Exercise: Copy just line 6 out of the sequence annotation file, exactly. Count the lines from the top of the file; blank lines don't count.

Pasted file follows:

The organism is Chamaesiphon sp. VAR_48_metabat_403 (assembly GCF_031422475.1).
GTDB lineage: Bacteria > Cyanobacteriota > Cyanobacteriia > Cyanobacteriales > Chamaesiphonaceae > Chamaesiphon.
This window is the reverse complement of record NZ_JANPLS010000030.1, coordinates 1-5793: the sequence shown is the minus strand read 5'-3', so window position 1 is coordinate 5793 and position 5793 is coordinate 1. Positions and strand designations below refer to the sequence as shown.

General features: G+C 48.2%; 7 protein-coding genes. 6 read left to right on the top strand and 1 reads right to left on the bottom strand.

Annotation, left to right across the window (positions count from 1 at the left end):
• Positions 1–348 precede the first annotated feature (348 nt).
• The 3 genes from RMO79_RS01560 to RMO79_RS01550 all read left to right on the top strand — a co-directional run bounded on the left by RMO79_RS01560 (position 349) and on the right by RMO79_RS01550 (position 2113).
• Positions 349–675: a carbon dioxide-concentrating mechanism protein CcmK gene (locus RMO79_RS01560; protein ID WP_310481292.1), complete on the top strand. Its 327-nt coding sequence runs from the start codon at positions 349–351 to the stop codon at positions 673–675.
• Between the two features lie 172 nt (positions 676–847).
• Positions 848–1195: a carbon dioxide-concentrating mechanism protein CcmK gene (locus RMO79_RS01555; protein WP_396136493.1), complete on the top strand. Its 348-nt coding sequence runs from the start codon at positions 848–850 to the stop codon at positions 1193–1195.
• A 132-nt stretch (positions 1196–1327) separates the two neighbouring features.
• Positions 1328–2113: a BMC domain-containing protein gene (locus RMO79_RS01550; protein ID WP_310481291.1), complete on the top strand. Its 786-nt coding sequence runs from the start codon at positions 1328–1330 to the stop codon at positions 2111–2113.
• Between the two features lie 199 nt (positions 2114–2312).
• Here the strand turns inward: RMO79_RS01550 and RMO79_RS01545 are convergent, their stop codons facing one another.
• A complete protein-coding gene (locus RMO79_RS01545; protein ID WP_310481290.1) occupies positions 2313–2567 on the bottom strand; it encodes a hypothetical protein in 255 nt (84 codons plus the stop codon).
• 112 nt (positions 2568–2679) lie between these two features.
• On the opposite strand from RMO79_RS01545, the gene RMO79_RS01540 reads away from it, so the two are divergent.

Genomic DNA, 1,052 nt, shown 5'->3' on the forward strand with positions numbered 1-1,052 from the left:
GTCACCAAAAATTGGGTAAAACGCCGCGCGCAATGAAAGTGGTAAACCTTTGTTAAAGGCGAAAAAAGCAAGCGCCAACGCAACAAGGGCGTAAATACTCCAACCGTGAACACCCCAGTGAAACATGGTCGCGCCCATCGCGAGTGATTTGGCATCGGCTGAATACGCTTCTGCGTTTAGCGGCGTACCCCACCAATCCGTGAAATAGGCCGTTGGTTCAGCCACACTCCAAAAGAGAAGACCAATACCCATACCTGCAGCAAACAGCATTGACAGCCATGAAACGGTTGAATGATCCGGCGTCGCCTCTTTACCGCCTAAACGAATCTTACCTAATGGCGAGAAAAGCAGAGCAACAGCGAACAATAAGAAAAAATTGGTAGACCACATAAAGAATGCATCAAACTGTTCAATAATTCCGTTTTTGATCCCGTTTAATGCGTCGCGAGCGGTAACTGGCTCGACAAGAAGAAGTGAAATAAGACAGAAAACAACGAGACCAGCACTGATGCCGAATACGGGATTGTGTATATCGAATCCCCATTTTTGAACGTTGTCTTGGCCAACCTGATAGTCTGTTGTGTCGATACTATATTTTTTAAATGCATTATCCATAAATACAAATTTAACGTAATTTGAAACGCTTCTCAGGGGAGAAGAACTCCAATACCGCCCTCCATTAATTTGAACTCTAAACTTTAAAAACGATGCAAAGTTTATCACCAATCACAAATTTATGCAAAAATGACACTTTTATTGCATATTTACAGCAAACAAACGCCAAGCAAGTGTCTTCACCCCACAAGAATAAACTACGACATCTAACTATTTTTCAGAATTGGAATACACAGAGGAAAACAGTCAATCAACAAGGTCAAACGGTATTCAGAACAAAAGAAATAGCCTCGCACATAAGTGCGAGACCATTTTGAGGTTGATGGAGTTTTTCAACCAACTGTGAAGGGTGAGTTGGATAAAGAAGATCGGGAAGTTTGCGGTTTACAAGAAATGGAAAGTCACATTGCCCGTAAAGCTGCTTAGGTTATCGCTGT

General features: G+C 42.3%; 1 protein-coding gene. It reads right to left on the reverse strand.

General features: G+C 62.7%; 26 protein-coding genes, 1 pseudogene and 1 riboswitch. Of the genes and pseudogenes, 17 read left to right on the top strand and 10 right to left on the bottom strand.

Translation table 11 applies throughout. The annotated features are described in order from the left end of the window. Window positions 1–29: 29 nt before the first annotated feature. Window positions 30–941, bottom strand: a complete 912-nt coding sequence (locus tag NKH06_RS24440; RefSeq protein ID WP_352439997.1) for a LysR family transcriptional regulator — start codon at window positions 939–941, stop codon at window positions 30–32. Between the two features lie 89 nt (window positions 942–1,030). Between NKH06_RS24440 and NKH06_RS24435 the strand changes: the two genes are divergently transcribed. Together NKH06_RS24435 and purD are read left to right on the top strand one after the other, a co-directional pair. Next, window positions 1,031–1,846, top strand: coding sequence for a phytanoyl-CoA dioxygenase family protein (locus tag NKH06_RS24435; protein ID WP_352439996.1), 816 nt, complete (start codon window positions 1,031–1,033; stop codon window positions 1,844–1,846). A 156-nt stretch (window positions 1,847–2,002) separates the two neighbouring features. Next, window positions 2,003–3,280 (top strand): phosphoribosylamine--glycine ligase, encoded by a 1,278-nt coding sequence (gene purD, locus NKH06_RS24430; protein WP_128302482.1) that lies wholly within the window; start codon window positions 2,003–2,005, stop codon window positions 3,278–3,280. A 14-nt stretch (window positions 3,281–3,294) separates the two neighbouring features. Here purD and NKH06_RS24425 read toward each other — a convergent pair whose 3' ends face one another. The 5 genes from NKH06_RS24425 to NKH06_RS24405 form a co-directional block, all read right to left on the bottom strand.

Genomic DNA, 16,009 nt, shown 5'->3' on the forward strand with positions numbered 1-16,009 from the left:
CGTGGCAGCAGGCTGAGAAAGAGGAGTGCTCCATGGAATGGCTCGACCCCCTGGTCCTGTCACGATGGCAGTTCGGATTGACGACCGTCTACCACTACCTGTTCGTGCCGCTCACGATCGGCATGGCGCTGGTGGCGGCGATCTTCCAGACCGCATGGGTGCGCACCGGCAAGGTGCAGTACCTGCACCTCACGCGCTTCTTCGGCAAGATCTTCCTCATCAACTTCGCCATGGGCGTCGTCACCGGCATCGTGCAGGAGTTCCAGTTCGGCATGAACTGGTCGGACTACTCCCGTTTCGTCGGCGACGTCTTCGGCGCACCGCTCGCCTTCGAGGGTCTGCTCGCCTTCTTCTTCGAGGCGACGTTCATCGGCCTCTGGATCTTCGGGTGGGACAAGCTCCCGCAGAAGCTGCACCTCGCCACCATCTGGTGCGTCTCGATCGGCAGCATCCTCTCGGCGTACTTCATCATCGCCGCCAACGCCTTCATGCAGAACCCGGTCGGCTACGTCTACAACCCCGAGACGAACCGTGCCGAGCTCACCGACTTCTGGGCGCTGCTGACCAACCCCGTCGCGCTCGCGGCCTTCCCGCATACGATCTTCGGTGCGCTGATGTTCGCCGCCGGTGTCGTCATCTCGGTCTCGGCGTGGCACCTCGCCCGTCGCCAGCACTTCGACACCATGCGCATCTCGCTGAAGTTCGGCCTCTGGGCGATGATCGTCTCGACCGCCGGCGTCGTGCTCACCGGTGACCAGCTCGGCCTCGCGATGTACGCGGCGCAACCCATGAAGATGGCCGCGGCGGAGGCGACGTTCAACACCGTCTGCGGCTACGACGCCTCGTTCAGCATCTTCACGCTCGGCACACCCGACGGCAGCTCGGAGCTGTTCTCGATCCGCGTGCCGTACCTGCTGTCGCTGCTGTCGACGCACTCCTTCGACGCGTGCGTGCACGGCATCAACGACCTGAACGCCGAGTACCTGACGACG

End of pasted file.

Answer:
• Positions 1–348 precede the first annotated feature (348 nt).